I’m in Aachen, Germany to participate in IEEE DySPAN 2011 conference. It’s arguable DySPAN has gained a status of flagship conference in the field of dynamic spectrum access. While the main event commences tomorrow, I arrived here this noon to attend a tutorial session.
I was supposed to take one by Annat Sahai, namely “policy questions relevant to dynamic spectrum and cognitive radios,” but it was cancelled just the day before at 11pm. Since I didn’t have time to cancel my tutorial registration, I took another one given by Michael Honig and Randall Berry instead, namely “dynamic spectrum markets.” I was not very into the topic in the beginning, but I found it well organized and interesting in the end :)
They provided a brief overview of spectrum regulation in the USA and presented the motivation for spectrum markets. Then, they addressed two major issues in market design: what is the asset of spectrum markets? (asset design) and how to trade the asset? (mechanism design).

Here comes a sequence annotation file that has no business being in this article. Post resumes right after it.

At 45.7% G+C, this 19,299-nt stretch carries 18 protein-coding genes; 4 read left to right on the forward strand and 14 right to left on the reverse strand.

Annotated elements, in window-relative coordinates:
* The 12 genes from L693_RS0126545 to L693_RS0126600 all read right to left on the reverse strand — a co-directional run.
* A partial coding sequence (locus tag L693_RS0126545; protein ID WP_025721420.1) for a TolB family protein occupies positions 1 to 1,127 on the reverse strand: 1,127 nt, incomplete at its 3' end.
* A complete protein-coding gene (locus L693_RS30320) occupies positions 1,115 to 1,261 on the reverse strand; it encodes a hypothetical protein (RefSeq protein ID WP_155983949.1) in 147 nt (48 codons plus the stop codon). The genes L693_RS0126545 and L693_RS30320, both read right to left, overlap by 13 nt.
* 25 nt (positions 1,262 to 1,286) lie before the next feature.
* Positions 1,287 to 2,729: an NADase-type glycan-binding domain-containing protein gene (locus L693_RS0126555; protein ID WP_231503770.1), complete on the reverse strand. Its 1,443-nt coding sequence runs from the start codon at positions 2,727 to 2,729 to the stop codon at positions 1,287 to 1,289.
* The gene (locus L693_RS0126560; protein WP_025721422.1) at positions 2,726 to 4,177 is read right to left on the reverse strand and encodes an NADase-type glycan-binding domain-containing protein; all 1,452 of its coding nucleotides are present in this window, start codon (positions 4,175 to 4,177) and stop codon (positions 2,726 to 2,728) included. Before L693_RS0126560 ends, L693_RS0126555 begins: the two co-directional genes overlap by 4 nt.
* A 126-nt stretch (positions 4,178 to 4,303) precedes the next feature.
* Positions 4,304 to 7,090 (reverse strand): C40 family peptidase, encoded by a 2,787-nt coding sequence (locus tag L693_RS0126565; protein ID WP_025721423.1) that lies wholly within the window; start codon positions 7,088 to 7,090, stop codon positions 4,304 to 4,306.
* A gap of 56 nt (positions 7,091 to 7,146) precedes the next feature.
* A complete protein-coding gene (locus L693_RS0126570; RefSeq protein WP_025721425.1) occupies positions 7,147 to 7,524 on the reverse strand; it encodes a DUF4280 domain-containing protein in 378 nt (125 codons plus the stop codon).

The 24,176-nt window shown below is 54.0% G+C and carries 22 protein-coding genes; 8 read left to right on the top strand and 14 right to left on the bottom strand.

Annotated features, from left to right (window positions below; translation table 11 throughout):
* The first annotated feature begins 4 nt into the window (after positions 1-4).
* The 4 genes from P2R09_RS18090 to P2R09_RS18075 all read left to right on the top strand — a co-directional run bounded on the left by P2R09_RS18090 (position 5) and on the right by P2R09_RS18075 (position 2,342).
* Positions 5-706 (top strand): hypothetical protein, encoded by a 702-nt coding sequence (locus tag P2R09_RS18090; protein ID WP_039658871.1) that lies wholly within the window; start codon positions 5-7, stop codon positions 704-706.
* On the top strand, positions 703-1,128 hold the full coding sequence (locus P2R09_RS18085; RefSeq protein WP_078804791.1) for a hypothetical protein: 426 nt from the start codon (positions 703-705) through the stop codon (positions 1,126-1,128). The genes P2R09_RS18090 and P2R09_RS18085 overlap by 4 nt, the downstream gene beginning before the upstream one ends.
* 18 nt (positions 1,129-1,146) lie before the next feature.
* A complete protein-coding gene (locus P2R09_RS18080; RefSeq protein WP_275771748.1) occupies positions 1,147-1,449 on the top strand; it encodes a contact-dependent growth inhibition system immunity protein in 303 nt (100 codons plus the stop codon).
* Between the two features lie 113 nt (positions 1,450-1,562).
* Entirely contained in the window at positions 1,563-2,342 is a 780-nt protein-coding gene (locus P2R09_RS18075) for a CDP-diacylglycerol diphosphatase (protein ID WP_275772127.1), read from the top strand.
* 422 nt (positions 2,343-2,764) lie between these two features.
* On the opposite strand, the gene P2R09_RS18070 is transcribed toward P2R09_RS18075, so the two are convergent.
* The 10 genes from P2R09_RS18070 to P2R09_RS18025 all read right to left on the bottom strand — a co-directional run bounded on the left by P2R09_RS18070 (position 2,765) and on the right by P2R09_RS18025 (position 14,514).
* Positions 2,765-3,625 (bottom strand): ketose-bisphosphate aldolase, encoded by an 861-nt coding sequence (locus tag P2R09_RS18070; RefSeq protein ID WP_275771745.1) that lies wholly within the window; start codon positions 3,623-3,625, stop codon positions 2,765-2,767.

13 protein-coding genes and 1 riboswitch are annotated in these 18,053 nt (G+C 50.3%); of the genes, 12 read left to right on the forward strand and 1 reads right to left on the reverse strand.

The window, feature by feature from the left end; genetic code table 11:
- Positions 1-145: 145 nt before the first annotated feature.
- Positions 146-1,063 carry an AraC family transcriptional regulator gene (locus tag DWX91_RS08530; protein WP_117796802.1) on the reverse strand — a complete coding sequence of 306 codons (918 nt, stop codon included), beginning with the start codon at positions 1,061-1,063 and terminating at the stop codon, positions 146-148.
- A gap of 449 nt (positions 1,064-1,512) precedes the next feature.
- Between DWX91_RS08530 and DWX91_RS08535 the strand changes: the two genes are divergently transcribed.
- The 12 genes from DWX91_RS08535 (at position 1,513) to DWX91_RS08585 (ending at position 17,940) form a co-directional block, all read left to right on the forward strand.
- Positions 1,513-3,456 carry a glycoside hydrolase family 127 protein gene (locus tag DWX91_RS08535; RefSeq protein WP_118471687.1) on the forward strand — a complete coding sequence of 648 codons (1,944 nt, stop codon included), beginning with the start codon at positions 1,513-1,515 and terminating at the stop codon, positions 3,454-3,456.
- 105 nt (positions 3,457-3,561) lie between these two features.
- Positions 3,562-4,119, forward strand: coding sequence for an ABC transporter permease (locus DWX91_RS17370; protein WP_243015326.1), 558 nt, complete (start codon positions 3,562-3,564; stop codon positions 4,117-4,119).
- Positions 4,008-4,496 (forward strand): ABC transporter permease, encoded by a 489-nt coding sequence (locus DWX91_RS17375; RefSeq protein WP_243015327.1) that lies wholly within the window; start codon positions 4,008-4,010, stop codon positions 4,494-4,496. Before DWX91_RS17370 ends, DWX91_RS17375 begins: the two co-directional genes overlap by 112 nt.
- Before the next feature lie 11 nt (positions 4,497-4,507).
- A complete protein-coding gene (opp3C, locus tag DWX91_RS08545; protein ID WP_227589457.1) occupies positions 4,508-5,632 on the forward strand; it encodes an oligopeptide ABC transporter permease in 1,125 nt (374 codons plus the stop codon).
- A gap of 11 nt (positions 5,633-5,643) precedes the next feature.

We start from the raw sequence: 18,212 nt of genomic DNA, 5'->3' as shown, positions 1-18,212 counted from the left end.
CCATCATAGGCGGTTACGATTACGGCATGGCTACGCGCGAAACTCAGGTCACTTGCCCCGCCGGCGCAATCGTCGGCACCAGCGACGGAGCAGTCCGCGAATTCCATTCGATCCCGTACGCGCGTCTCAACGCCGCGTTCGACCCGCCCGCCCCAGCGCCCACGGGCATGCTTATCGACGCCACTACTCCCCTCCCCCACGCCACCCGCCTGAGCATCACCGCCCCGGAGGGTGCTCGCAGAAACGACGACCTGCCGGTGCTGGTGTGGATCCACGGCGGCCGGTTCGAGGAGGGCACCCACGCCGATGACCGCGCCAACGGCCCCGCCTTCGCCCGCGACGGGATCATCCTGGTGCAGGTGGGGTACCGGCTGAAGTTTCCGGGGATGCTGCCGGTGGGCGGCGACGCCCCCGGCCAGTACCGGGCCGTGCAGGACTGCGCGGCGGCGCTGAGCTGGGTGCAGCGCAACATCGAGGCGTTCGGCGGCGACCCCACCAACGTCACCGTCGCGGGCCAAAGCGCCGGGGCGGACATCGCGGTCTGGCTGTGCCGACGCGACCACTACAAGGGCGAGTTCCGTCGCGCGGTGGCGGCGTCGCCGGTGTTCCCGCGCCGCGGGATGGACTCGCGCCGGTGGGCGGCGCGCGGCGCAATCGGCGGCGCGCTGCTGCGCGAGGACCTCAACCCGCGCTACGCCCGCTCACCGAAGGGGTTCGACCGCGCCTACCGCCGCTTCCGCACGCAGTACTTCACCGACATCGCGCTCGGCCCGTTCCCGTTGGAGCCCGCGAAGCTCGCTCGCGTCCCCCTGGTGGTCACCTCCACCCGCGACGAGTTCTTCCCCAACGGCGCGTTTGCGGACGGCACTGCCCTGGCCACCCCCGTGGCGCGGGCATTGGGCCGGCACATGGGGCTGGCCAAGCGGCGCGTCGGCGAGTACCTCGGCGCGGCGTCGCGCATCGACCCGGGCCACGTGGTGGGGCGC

The part I felt most interested in was a question regarding the motivation: is spectrum scarce or abundant? It is of course dependent on situation. Then, on what condition it is deemed to be scarce/abundant? In a different perspective, we can also ask when spectrum common works and when spectrum market is needed?
Coarsely speaking (very coarse indeed), they insisted that
if market transaction costs < cost of interference then spectrum market is necessary
if market transaction costs > cost of interference then spectrum common will work
One can refer their recent publication for more detailed arguments:
R. Berry, M. L. Honig, and R. Vohra, “Spectrum Markets: Motivation, Challenges, and Implications,” IEEE Communications Magazine, Nov. 2010.